There are are variety of external resources that specialize in CDA standards. If you need brushing up on your knowledge, check out the following links:
Common CDA Document Level Templates [top]
This page lists some of the common CDA Document Level Templates in use today.
When the CDA R2 was initially released, various organizations (HITSP, IHE, etc.) created many Document Level Templates to extend the standard. This created some inconsistency in how data is represented, since the same data can be encoded differently, in different templates. Because of this, the Heath Story Project was created to standardize the CCD and eight of the most common clinical documents. The result is the Consolidated Clinical Document Architecture (CCDA).
Document Level Template Examples
CCDA Document Level Templates from the HL7’s IHE Health Story Project:
|Continuity of Care Document (CCD)||C32||Continuity of Care Document (CCD)||Core data set of the most relevant patient healthcare data, covering one or more encounters.|
|Consultation Note||C84||Consultation Note||Supports consultations (request for advice) from one provider to another.|
|Diagnostic Imaging Report||Provides a specialist’s interpretation of image data. It conveys the interpretation to the referring (ordering) physician and becomes part of the patient’s medical record.|
|Discharge Summary||C48||Discharge Summary||Summarizes a patient’s admission to a hospital; it provides pertinent information for the continuation of care following discharge.|
|History and Physical (H&P) Note||C84||History and Physical (H&P) Note||Supports hospital admission, preoperative review, and initial ambulatory patient assessments.|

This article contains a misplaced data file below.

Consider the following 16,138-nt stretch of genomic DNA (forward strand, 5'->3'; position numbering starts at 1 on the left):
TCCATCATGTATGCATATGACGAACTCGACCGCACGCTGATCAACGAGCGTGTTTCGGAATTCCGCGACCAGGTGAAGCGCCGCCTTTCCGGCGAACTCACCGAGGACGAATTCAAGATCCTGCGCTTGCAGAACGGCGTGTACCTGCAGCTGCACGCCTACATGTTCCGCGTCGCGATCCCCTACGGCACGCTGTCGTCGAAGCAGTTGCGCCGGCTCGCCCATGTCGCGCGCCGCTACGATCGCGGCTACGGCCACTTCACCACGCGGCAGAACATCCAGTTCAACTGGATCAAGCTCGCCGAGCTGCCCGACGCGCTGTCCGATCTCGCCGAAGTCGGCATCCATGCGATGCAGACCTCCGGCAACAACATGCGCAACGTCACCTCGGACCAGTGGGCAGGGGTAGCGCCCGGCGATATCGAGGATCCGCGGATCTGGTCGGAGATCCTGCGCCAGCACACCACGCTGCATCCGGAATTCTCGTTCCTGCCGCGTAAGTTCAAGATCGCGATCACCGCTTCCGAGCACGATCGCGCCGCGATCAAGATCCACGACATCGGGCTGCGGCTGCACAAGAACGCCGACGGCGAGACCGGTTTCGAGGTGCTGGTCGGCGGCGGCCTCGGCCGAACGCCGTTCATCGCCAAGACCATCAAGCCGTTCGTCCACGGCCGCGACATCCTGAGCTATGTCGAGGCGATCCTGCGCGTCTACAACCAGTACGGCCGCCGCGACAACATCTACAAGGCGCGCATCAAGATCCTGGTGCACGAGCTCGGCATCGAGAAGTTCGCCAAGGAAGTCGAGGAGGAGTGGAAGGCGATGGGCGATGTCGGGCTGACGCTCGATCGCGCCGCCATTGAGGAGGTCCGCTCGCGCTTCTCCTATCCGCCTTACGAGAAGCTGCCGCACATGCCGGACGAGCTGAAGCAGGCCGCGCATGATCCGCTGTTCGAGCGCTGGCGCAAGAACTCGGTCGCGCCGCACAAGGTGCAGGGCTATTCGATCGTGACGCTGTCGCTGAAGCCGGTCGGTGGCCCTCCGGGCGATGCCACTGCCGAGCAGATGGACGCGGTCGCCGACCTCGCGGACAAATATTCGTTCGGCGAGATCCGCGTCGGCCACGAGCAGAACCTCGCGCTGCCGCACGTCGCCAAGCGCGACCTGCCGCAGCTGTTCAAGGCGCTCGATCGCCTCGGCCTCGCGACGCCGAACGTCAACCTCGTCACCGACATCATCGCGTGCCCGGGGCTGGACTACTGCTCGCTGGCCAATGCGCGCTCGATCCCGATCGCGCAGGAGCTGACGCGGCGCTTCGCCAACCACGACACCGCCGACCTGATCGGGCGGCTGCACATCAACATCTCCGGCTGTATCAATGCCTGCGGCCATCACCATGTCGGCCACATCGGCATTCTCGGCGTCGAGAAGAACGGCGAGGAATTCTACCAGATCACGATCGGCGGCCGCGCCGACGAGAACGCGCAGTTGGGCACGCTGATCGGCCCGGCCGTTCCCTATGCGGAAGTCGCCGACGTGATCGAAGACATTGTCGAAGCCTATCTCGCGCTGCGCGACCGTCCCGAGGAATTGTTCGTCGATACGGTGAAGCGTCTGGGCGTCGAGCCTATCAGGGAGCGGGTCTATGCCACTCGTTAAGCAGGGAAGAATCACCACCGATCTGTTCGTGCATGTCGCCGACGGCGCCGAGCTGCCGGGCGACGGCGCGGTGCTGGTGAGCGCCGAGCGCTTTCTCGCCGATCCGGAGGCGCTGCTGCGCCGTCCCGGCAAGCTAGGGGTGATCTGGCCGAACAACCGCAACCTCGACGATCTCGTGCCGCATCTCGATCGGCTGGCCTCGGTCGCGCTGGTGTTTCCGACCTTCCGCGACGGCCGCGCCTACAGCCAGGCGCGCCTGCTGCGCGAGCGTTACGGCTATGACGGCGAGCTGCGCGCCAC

|Operative Note||Documents a surgical procedure. The operative note should be sufficiently detailed to support diagnoses, justify the treatment, document the course of the procedure, and provide continuity of care.|
|Procedure Note||Procedure Note||Documents non-operative procedures including interventional cardiology, interventional radiology, gastrointestinal endoscopy, osteopathic manipulation, and many other specialty fields.|
|Progress Note||Progress Note||Documents a patient’s ongoing progress and clinical status during a hospitalization or outpatient visit.|
|Unstructured Document||C62||Unstructured Document||Documentation captured in an unstructured format encapsulated within an image or unstructured text file.|
Document Level Templates defined by HITSP:
|Lab Result Message||C35||A message containing laboratory results|
|Lab Report Document||C37||A clinical laboratory report containing the complete set of final results produced by a clinical laboratory in fulfillment of one or more test orders for a patient|
|Patient Level Quality Data Document||C38||A Patient Level Quality Data Document Using IHE Medical Summary (XDS-MS)|
|Encounter Message||C39||Contains data for a patient encounter (excluding laboratory results and radiology reports)|
|Radiology Result Message||C41||A message containing radiology result data|
|Resource Utilization Message||C47||A message containing content necessary to report utilization and status of health provider resources to public health agencies|
|Immunization Message||C72||A message containing the information required to update a patient’s vaccination record|
|Labor and Delivery Report||C152||Documents the course of labor and delivery of a mother and her fetus(es)|
- The CDA R2 page on the HL7 website
- Consolidated Clinical Document Architecture (CCDA)
- The IHE Health Story Project
- These are some of the organizations involved with the CDA
More Information [top]
- API documentation for xml, iguana
- Dehydrating and rehydrating HL7 messages
- Articles in our CDA section
- Our approach to CDA Solutions
- What is a CDA Document?
- CDA – Generate a document using the code from the builtin Iguana Protocols repository
- CDA: Consume Document
- Create CCDA with Validation
- CDA Cheat Sheet
- The CDA API guide